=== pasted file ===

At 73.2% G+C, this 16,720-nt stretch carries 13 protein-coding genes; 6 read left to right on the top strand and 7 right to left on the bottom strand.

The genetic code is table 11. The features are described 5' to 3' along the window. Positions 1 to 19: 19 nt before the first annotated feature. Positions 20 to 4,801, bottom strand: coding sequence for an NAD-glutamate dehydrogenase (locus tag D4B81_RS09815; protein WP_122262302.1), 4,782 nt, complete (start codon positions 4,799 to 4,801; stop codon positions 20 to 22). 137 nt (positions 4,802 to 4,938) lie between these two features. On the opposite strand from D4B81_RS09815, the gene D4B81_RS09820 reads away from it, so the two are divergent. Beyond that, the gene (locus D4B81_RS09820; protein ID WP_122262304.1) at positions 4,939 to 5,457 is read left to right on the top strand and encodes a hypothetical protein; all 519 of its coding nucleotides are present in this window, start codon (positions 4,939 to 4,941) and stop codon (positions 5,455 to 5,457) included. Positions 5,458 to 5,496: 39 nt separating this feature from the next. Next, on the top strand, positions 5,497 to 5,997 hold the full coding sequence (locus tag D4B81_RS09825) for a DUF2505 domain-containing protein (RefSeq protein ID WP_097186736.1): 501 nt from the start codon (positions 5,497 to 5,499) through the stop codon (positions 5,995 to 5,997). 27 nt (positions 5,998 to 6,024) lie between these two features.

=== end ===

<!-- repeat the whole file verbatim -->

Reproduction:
At 73.2% G+C, this 16,720-nt stretch carries 13 protein-coding genes; 6 read left to right on the top strand and 7 right to left on the bottom strand.

The genetic code is table 11. The features are described 5' to 3' along the window. Positions 1 to 19: 19 nt before the first annotated feature. Positions 20 to 4,801, bottom strand: coding sequence for an NAD-glutamate dehydrogenase (locus tag D4B81_RS09815; protein WP_122262302.1), 4,782 nt, complete (start codon positions 4,799 to 4,801; stop codon positions 20 to 22). 137 nt (positions 4,802 to 4,938) lie between these two features. On the opposite strand from D4B81_RS09815, the gene D4B81_RS09820 reads away from it, so the two are divergent. Beyond that, the gene (locus D4B81_RS09820; protein ID WP_122262304.1) at positions 4,939 to 5,457 is read left to right on the top strand and encodes a hypothetical protein; all 519 of its coding nucleotides are present in this window, start codon (positions 4,939 to 4,941) and stop codon (positions 5,455 to 5,457) included. Positions 5,458 to 5,496: 39 nt separating this feature from the next. Next, on the top strand, positions 5,497 to 5,997 hold the full coding sequence (locus tag D4B81_RS09825) for a DUF2505 domain-containing protein (RefSeq protein ID WP_097186736.1): 501 nt from the start codon (positions 5,497 to 5,499) through the stop codon (positions 5,995 to 5,997). 27 nt (positions 5,998 to 6,024) lie between these two features.